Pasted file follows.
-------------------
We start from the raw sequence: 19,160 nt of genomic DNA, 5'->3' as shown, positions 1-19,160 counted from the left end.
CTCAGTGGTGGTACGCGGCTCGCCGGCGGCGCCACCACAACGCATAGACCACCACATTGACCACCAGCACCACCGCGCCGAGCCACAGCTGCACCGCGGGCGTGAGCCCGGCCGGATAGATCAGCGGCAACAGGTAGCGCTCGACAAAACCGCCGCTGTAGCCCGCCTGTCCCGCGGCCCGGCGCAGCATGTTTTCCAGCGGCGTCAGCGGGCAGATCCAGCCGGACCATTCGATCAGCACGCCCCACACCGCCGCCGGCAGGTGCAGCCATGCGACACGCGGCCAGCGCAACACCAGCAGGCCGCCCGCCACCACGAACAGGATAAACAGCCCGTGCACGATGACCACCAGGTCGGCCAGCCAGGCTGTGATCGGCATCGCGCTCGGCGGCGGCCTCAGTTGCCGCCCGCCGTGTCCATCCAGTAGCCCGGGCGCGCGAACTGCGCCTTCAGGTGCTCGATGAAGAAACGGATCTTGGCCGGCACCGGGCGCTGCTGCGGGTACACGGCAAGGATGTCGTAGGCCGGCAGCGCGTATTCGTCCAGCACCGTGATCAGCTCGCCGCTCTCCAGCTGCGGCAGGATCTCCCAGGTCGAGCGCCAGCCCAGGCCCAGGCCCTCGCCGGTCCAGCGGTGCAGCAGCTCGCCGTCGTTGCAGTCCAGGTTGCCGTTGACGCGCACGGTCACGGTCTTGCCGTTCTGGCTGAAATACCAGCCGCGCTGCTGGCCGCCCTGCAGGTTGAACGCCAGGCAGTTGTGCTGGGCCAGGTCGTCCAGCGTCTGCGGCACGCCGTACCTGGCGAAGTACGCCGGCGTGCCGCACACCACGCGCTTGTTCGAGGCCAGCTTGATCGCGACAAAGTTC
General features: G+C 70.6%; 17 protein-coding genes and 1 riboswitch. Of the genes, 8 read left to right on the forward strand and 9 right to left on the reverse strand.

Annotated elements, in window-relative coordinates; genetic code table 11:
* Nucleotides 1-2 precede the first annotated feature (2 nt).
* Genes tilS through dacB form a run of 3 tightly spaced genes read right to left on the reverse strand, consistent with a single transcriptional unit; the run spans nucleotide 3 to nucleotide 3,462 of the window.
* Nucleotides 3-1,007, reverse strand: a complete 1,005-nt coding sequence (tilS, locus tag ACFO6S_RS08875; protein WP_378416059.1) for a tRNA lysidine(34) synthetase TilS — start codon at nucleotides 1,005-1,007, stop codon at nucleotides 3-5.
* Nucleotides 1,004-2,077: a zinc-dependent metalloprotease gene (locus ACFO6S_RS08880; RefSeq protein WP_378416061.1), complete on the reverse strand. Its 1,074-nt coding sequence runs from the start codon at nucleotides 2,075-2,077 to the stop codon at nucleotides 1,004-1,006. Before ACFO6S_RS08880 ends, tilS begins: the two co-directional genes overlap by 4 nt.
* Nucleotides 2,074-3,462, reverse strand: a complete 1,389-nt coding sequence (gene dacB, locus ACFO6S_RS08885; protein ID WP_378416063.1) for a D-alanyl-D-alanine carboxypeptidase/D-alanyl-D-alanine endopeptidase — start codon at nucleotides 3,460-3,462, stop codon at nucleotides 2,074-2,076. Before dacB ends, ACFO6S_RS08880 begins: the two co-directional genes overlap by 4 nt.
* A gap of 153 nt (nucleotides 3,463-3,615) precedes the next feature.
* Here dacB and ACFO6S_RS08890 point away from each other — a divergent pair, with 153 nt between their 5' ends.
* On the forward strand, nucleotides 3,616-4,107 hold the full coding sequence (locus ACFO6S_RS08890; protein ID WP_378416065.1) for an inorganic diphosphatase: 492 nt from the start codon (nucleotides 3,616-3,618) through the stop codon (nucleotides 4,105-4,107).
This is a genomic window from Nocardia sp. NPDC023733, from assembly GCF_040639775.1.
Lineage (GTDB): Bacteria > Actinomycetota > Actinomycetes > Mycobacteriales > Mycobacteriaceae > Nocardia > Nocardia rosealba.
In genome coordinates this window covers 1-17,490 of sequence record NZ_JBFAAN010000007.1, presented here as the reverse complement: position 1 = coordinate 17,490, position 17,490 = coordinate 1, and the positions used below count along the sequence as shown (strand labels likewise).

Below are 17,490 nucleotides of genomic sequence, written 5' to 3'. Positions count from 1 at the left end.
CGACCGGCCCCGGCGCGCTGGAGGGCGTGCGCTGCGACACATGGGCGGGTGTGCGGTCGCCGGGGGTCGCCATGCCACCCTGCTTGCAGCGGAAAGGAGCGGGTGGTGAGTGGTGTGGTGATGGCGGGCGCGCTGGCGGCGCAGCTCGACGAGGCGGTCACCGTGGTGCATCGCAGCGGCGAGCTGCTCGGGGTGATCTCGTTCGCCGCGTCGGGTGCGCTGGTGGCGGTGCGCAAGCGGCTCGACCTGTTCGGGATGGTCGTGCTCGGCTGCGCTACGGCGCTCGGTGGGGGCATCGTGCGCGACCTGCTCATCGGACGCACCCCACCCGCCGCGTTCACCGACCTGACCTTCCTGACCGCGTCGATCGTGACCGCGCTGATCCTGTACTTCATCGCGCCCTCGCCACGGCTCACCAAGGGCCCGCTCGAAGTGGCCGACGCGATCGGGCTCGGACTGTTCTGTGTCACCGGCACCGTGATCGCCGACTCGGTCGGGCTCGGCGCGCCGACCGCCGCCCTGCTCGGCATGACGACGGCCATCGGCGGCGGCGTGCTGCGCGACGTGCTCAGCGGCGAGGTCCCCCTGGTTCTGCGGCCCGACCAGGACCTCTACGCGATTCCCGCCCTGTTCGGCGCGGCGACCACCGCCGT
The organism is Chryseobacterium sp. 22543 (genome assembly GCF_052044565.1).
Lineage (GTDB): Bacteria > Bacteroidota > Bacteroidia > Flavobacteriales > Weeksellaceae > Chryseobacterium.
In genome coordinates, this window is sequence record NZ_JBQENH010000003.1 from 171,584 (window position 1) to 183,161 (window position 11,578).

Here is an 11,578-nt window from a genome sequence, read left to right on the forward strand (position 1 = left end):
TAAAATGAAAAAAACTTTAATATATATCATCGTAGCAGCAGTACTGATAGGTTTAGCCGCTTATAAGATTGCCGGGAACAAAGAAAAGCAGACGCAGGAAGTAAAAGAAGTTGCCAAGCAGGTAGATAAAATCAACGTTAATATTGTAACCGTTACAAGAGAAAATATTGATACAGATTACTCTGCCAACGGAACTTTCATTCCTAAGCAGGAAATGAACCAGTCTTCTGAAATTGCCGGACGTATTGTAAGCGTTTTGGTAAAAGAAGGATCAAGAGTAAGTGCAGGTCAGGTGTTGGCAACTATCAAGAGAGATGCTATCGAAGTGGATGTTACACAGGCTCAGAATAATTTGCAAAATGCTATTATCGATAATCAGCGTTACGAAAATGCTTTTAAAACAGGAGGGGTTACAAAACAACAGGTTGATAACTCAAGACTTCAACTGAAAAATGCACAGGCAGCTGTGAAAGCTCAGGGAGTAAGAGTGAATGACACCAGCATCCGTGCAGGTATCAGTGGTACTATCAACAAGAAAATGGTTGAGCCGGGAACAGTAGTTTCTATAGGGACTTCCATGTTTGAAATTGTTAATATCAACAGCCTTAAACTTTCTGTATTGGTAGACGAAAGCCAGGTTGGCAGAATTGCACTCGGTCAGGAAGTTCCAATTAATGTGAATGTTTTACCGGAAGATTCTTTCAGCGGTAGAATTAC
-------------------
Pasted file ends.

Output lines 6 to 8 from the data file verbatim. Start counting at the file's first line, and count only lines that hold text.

* Genes tilS through dacB form a run of 3 tightly spaced genes read right to left on the reverse strand, consistent with a single transcriptional unit; the run spans nucleotide 3 to nucleotide 3,462 of the window.
* Nucleotides 3-1,007, reverse strand: a complete 1,005-nt coding sequence (tilS, locus tag ACFO6S_RS08875; protein WP_378416059.1) for a tRNA lysidine(34) synthetase TilS — start codon at nucleotides 1,005-1,007, stop codon at nucleotides 3-5.
* Nucleotides 1,004-2,077: a zinc-dependent metalloprotease gene (locus ACFO6S_RS08880; RefSeq protein WP_378416061.1), complete on the reverse strand. Its 1,074-nt coding sequence runs from the start codon at nucleotides 2,075-2,077 to the stop codon at nucleotides 1,004-1,006. Before ACFO6S_RS08880 ends, tilS begins: the two co-directional genes overlap by 4 nt.